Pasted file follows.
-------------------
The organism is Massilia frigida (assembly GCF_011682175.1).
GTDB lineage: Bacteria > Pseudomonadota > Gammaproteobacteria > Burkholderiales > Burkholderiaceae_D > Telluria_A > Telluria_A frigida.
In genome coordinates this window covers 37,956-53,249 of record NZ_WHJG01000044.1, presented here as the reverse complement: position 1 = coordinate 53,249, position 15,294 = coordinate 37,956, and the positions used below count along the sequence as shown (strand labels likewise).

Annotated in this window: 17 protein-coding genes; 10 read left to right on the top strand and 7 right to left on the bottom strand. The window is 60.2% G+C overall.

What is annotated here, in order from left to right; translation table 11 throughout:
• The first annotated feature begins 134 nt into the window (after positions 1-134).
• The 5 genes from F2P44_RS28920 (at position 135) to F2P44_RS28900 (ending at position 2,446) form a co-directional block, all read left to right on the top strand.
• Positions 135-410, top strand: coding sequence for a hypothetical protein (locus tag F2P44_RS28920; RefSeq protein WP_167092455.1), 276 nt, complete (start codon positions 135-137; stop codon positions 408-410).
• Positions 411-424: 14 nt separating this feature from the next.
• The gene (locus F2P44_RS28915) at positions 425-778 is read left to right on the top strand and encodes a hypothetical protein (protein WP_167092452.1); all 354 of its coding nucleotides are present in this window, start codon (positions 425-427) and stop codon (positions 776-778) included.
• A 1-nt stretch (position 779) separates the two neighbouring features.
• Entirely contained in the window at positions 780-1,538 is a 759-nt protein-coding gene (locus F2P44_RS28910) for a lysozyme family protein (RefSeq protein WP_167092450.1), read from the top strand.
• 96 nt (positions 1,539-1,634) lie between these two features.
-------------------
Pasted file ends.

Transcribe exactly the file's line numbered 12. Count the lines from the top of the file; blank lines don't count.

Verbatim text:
• Entirely contained in the window at positions 780-1,538 is a 759-nt protein-coding gene (locus F2P44_RS28910) for a lysozyme family protein (RefSeq protein WP_167092450.1), read from the top strand.